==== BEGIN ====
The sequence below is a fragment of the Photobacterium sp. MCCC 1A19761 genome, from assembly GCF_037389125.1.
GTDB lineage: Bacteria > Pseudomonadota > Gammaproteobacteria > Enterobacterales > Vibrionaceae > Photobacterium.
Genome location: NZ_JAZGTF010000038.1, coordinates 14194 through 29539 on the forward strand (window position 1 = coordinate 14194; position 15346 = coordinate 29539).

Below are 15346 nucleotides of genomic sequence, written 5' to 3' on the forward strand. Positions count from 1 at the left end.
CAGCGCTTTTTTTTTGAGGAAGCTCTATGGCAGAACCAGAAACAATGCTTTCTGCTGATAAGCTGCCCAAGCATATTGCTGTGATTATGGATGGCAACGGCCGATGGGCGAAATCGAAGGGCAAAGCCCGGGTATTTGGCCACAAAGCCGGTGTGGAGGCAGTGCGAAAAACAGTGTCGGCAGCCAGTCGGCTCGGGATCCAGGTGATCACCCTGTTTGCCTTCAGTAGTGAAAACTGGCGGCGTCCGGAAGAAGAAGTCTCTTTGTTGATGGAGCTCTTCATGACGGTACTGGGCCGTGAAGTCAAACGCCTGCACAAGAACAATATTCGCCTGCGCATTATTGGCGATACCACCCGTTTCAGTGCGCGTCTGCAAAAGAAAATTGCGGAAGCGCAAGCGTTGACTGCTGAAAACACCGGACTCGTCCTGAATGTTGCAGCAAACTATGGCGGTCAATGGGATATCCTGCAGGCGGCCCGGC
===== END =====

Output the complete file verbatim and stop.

The sequence below is a fragment of the Photobacterium sp. MCCC 1A19761 genome, from assembly GCF_037389125.1.
GTDB lineage: Bacteria > Pseudomonadota > Gammaproteobacteria > Enterobacterales > Vibrionaceae > Photobacterium.
Genome location: NZ_JAZGTF010000038.1, coordinates 14194 through 29539 on the forward strand (window position 1 = coordinate 14194; position 15346 = coordinate 29539).

Below are 15346 nucleotides of genomic sequence, written 5' to 3' on the forward strand. Positions count from 1 at the left end.
CAGCGCTTTTTTTTTGAGGAAGCTCTATGGCAGAACCAGAAACAATGCTTTCTGCTGATAAGCTGCCCAAGCATATTGCTGTGATTATGGATGGCAACGGCCGATGGGCGAAATCGAAGGGCAAAGCCCGGGTATTTGGCCACAAAGCCGGTGTGGAGGCAGTGCGAAAAACAGTGTCGGCAGCCAGTCGGCTCGGGATCCAGGTGATCACCCTGTTTGCCTTCAGTAGTGAAAACTGGCGGCGTCCGGAAGAAGAAGTCTCTTTGTTGATGGAGCTCTTCATGACGGTACTGGGCCGTGAAGTCAAACGCCTGCACAAGAACAATATTCGCCTGCGCATTATTGGCGATACCACCCGTTTCAGTGCGCGTCTGCAAAAGAAAATTGCGGAAGCGCAAGCGTTGACTGCTGAAAACACCGGACTCGTCCTGAATGTTGCAGCAAACTATGGCGGTCAATGGGATATCCTGCAGGCGGCCCGGC